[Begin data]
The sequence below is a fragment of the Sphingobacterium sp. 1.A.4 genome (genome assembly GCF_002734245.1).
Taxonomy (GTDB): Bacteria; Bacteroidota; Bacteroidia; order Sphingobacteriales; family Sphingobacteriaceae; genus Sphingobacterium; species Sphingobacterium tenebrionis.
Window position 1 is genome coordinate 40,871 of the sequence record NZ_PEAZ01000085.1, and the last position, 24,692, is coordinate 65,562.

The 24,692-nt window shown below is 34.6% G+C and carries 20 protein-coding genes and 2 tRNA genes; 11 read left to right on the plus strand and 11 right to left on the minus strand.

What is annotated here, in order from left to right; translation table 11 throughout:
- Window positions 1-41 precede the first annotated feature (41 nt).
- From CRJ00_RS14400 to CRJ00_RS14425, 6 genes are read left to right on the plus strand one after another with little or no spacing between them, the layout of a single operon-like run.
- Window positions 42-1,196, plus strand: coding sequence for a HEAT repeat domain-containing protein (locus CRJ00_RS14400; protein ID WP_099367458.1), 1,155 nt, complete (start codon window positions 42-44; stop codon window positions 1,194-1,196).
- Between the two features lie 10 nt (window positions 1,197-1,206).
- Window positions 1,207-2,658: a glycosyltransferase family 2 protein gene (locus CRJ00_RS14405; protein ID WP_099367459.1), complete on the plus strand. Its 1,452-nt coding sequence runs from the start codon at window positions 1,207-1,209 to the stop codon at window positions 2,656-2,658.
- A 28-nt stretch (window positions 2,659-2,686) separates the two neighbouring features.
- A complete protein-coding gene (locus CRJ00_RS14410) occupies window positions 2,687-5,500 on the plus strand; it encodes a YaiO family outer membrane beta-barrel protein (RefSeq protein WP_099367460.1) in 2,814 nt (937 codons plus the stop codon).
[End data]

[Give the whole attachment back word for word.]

The sequence below is a fragment of the Sphingobacterium sp. 1.A.4 genome (genome assembly GCF_002734245.1).
Taxonomy (GTDB): Bacteria; Bacteroidota; Bacteroidia; order Sphingobacteriales; family Sphingobacteriaceae; genus Sphingobacterium; species Sphingobacterium tenebrionis.
Window position 1 is genome coordinate 40,871 of the sequence record NZ_PEAZ01000085.1, and the last position, 24,692, is coordinate 65,562.

The 24,692-nt window shown below is 34.6% G+C and carries 20 protein-coding genes and 2 tRNA genes; 11 read left to right on the plus strand and 11 right to left on the minus strand.

What is annotated here, in order from left to right; translation table 11 throughout:
- Window positions 1-41 precede the first annotated feature (41 nt).
- From CRJ00_RS14400 to CRJ00_RS14425, 6 genes are read left to right on the plus strand one after another with little or no spacing between them, the layout of a single operon-like run.
- Window positions 42-1,196, plus strand: coding sequence for a HEAT repeat domain-containing protein (locus CRJ00_RS14400; protein ID WP_099367458.1), 1,155 nt, complete (start codon window positions 42-44; stop codon window positions 1,194-1,196).
- Between the two features lie 10 nt (window positions 1,197-1,206).
- Window positions 1,207-2,658: a glycosyltransferase family 2 protein gene (locus CRJ00_RS14405; protein ID WP_099367459.1), complete on the plus strand. Its 1,452-nt coding sequence runs from the start codon at window positions 1,207-1,209 to the stop codon at window positions 2,656-2,658.
- A 28-nt stretch (window positions 2,659-2,686) separates the two neighbouring features.
- A complete protein-coding gene (locus CRJ00_RS14410) occupies window positions 2,687-5,500 on the plus strand; it encodes a YaiO family outer membrane beta-barrel protein (RefSeq protein WP_099367460.1) in 2,814 nt (937 codons plus the stop codon).